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A Toxics-Free Future


Environmentalist Calls On Jokowi To Address a Health Emergency

Wall Street Journal:

JAKARTA, Indonesia – Mercury contamination is a “public health emergency,” according to a prominent Indonesian environmentalist, and the new government of President Joko Widodo should move quickly to halt trade in the toxic heavy metal.

Yuyun Ismawati, a 2009 winner of the Goldman Environmental Prize for her work on sustainable waste management, called on Mr. Widodo to halt the illegal smuggling of hundreds of tons of mercury into Indonesia, most of which is used in small-scale gold mining operations.

Two young men pictured in a pond in Central Kalimantan used mercury to bind together the bits of gold they have mined during the day. Richard C. Paddock

Ms. Ismawati, a co-founder of the environmental group BaliFokus, said doctors have identified more than three dozen suspected cases of advanced mercury poisoning. She estimates that at least 5 million people are exposed to the toxic heavy metal in the air and food in mining communities.

The amount of mercury illegally brought into Indonesia has been rapidly increasing, reaching about 500 tons in 2013, she said in an interview with the Wall Street Journal.

“We have to stop the mercury from coming into the country,” she said. “This is a public health emergency.”

Mr. Widodo, who took office four weeks ago and is still organizing his administration, campaigned on a platform of improving health care and other social services.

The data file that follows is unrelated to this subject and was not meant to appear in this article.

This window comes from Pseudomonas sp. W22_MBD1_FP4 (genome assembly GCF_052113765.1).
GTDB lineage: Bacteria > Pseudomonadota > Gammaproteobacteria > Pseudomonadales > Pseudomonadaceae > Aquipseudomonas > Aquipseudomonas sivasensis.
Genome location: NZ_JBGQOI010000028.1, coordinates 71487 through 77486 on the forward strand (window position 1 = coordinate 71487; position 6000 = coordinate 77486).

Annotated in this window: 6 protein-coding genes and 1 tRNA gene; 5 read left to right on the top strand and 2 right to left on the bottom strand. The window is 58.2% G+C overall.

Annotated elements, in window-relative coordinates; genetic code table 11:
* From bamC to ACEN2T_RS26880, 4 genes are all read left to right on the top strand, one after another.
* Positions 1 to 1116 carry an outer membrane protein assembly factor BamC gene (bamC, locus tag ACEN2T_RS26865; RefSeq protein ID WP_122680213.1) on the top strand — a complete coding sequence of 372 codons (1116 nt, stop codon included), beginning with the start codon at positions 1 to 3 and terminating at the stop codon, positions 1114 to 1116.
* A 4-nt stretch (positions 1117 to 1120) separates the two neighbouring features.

BaliFokus is among several environmental groups that have met over the past two weeks with newly appointed Forestry and Environment Minister Siti Nurbaya to talk about environmental priorities.

Much of their discussion has focused on complaints by environmentalists that President Widodo combined forest management and the environment in one ministry, which advocates fear could weaken environmental protection.

Sonia Buftheim, a BaliFokus toxics program officer who attended one session, said she told the minister that the widespread use of mercury in small-scale gold mining was creating a public health emergency. She said Ms. Nurbaya noted her concerns but did not comment on the issue.

An assistant to the minister confirmed that the discussion took place but the minister and her staff did not respond to questions from the Journal about the threat posed by mercury.

Small-scale gold miners use the liquid metal to bind tiny particles of gold and create a small lump of amalgam. Miners and traders then burn off the mercury with a blowtorch, leaving only the gold.

Typically, they use no protective gear to keep from inhaling the mercury vapors.

Most of the airborne mercury settles into the soil and water, where it can be absorbed by fish and rice and enter the human food supply, endangering the health of the entire community.

Mercury poisoning can cause tremors, headaches, muscle weakness and mood swings, among other symptoms. It often goes unrecognized because it can take years to develop and its symptoms are similar to other ailments. It also can cause birth defects.

Ms. Ismawati said an estimated 2 million gold miners operate in 22 of Indonesia’s 34 provinces, including on Java, Sumatra, Sulawesi, Borneo and Lombok. Mercury is sold openly at shops in mining communities, she said.

She urged the government to ban the use of mercury in gold mining and to provide treatment for people suffering from mercury poisoning.

– Anastasia Ika contributed reporting.